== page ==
(USA TODAY) – Tropical Storm Bertha made landfall on South Carolina’s coast Wednesday morning shortly after it formed, forecasters said. Bertha is the second named storm of the 2020 Atlantic hurricane season, which doesn’t officially begin until June 1.
A tropical storm warning had been put in place for much of the South Carolina coast.
The main impact from Bertha will be heavy rain, the National Hurricane Center said, primarily in portions of South and North Carolina and Virginia. Up to 8 inches of rain is possible in some areas, AccuWeather said.
“This rainfall may produce life-threatening flash flooding,” the hurricane center said.
Bertha’s maximum sustained winds were near 50 mph but it was expected to weaken to a tropical depression after moving inland.
Along America Street in Charleston, residents awoke Wednesday to an intersection that had become a water-filled canal. Cars parked on the curb had water up to their doors, The Post and Courier reported.
The storm was centered about 20 miles east of Charleston, South Carolina, and was moving northwest near 9 mph.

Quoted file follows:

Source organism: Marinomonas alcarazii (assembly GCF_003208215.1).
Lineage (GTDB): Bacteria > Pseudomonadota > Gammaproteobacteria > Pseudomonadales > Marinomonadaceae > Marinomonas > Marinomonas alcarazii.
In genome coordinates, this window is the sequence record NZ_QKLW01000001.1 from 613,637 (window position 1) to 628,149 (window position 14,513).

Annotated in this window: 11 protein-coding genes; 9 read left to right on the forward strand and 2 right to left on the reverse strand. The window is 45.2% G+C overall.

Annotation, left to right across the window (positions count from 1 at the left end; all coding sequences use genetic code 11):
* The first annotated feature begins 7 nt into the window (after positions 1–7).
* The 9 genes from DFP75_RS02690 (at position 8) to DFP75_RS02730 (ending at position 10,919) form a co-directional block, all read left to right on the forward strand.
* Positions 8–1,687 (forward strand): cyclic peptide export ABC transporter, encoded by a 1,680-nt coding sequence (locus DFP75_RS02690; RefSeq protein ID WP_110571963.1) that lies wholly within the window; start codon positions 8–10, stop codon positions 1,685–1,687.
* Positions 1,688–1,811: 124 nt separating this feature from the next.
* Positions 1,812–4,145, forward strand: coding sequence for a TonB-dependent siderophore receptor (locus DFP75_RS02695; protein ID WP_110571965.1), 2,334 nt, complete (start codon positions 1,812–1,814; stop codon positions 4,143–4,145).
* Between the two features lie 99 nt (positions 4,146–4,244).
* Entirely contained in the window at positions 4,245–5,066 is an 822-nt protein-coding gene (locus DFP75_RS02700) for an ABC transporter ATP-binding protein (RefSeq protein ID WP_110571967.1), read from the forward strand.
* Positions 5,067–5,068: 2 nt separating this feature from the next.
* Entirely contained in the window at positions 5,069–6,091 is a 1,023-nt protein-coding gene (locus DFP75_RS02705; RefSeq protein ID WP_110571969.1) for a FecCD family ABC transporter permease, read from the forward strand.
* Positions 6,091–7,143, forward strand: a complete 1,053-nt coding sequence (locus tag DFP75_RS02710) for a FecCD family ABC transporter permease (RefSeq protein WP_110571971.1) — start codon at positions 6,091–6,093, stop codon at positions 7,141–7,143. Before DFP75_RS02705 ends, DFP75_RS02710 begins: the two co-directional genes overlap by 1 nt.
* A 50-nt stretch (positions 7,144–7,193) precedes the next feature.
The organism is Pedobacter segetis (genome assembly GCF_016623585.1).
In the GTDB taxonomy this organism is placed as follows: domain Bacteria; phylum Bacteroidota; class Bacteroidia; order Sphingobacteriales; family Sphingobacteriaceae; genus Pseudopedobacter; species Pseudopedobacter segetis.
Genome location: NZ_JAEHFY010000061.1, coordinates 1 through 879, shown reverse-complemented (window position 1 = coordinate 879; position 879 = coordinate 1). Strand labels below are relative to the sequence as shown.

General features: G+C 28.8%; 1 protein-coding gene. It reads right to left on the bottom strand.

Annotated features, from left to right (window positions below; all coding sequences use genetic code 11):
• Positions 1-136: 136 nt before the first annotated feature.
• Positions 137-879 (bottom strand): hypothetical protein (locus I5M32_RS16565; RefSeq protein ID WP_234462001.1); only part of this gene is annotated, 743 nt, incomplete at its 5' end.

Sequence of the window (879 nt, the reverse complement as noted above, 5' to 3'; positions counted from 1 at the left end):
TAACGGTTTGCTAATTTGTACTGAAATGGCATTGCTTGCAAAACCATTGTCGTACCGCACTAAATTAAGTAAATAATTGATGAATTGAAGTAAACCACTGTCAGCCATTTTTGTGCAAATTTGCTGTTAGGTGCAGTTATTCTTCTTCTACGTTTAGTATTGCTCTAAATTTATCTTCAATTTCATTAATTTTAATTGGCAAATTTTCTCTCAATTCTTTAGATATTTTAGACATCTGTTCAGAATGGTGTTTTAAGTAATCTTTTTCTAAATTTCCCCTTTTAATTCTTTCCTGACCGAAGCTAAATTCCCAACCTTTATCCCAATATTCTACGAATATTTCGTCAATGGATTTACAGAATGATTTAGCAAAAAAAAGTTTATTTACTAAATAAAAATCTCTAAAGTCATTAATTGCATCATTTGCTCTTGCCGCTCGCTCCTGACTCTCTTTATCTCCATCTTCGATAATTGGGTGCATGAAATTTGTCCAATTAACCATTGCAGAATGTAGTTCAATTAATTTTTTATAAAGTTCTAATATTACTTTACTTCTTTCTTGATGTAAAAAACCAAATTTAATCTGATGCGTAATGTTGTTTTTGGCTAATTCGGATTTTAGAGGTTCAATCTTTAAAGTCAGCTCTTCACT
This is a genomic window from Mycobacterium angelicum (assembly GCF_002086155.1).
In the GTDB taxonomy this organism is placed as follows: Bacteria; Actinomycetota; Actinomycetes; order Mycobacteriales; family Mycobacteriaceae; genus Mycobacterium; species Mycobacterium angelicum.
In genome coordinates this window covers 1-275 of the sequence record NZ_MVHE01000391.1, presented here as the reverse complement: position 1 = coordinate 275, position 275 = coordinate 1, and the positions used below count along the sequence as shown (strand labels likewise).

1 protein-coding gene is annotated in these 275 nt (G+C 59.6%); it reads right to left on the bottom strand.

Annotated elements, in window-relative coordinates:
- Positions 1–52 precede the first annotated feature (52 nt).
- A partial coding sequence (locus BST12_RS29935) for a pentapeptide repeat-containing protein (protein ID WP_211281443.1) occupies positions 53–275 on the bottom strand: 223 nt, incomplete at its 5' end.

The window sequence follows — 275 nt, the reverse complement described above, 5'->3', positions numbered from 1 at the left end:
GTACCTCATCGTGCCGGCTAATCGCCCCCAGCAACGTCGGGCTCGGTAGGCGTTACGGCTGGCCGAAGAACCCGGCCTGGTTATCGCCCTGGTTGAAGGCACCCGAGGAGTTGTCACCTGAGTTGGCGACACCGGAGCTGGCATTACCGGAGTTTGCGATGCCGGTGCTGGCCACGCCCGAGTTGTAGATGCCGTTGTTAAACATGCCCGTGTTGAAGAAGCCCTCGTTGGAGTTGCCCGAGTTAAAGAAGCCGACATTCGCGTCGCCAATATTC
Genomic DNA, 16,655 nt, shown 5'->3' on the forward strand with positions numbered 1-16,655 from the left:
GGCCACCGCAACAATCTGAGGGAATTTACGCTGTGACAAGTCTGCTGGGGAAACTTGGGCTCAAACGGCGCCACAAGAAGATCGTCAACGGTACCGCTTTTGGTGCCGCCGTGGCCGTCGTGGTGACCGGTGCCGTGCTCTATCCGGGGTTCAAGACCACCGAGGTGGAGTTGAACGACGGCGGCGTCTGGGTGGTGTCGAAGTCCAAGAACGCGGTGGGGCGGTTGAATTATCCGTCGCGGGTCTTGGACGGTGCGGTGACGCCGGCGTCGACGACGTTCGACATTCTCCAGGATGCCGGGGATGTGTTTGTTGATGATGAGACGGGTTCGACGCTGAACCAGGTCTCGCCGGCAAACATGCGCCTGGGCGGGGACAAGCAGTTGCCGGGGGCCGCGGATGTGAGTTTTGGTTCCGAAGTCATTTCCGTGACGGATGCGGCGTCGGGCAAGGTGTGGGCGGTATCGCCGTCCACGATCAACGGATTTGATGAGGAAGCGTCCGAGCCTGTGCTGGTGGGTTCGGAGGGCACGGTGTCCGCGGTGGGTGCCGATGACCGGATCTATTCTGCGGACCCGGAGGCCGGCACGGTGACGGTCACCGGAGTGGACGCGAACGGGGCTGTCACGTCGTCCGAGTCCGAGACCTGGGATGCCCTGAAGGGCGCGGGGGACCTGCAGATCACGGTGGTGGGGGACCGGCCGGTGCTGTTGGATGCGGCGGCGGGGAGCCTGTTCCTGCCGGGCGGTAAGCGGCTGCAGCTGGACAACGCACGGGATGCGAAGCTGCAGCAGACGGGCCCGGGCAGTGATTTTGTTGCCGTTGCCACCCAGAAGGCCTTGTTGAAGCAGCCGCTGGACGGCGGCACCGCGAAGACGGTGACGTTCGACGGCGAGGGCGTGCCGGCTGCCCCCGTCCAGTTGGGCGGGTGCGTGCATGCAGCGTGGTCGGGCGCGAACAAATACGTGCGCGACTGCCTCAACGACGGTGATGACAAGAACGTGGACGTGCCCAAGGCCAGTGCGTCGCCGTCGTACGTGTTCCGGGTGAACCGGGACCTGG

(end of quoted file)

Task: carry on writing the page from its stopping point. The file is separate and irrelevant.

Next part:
Bertha is the same system that drenched Florida over the Memorial Day weekend, bringing record rainfall to several South Florida communities.
Miami recorded 7.43 inches of rain over the holiday weekend. West Palm Beach shattered its daily rainfall record Monday when 4.44 inches poured down. Fort Lauderdale also recorded a new record rainfall on May 25, with a total of 4.03 inches.
Bertha follows on the heels of Tropical Storm Arthur, which brushed the North Carolina coast last week. This is the first time since 2012 that two named storms have formed in the month of May, according to Houston-based meteorologist Matt Lanza.